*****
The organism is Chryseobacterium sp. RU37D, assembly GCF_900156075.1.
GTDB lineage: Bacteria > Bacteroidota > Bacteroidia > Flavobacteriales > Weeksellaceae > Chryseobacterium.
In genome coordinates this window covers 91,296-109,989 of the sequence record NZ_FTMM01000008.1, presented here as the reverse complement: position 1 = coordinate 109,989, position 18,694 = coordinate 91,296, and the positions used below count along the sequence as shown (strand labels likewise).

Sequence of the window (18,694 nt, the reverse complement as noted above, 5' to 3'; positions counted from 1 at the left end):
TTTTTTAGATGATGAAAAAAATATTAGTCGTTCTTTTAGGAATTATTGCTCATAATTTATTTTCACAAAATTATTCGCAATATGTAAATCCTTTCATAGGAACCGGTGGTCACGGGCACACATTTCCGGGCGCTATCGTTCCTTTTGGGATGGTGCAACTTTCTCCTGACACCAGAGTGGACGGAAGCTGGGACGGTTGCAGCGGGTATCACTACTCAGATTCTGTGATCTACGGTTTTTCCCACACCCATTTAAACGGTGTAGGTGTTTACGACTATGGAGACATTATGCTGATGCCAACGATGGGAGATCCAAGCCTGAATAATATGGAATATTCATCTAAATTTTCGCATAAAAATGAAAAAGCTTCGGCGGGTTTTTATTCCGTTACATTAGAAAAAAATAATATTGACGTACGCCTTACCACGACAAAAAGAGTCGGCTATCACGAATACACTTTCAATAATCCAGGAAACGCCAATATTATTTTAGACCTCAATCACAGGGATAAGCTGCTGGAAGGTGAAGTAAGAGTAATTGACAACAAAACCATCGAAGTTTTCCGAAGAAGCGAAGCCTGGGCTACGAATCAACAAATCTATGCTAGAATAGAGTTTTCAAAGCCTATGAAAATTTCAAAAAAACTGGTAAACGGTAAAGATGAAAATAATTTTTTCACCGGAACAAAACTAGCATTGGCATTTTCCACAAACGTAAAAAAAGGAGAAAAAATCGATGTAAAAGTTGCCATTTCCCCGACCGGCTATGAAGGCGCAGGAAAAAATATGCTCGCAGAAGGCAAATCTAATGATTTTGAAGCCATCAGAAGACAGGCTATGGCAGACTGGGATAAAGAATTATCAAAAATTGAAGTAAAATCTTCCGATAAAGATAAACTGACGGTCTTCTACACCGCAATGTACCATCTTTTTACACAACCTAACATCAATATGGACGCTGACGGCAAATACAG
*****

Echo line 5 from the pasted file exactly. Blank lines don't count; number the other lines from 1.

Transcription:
TTTTTTAGATGATGAAAAAAATATTAGTCGTTCTTTTAGGAATTATTGCTCATAATTTATTTTCACAAAATTATTCGCAATATGTAAATCCTTTCATAGGAACCGGTGGTCACGGGCACACATTTCCGGGCGCTATCGTTCCTTTTGGGATGGTGCAACTTTCTCCTGACACCAGAGTGGACGGAAGCTGGGACGGTTGCAGCGGGTATCACTACTCAGATTCTGTGATCTACGGTTTTTCCCACACCCATTTAAACGGTGTAGGTGTTTACGACTATGGAGACATTATGCTGATGCCAACGATGGGAGATCCAAGCCTGAATAATATGGAATATTCATCTAAATTTTCGCATAAAAATGAAAAAGCTTCGGCGGGTTTTTATTCCGTTACATTAGAAAAAAATAATATTGACGTACGCCTTACCACGACAAAAAGAGTCGGCTATCACGAATACACTTTCAATAATCCAGGAAACGCCAATATTATTTTAGACCTCAATCACAGGGATAAGCTGCTGGAAGGTGAAGTAAGAGTAATTGACAACAAAACCATCGAAGTTTTCCGAAGAAGCGAAGCCTGGGCTACGAATCAACAAATCTATGCTAGAATAGAGTTTTCAAAGCCTATGAAAATTTCAAAAAAACTGGTAAACGGTAAAGATGAAAATAATTTTTTCACCGGAACAAAACTAGCATTGGCATTTTCCACAAACGTAAAAAAAGGAGAAAAAATCGATGTAAAAGTTGCCATTTCCCCGACCGGCTATGAAGGCGCAGGAAAAAATATGCTCGCAGAAGGCAAATCTAATGATTTTGAAGCCATCAGAAGACAGGCTATGGCAGACTGGGATAAAGAATTATCAAAAATTGAAGTAAAATCTTCCGATAAAGATAAACTGACGGTCTTCTACACCGCAATGTACCATCTTTTTACACAACCTAACATCAATATGGACGCTGACGGCAAATACAG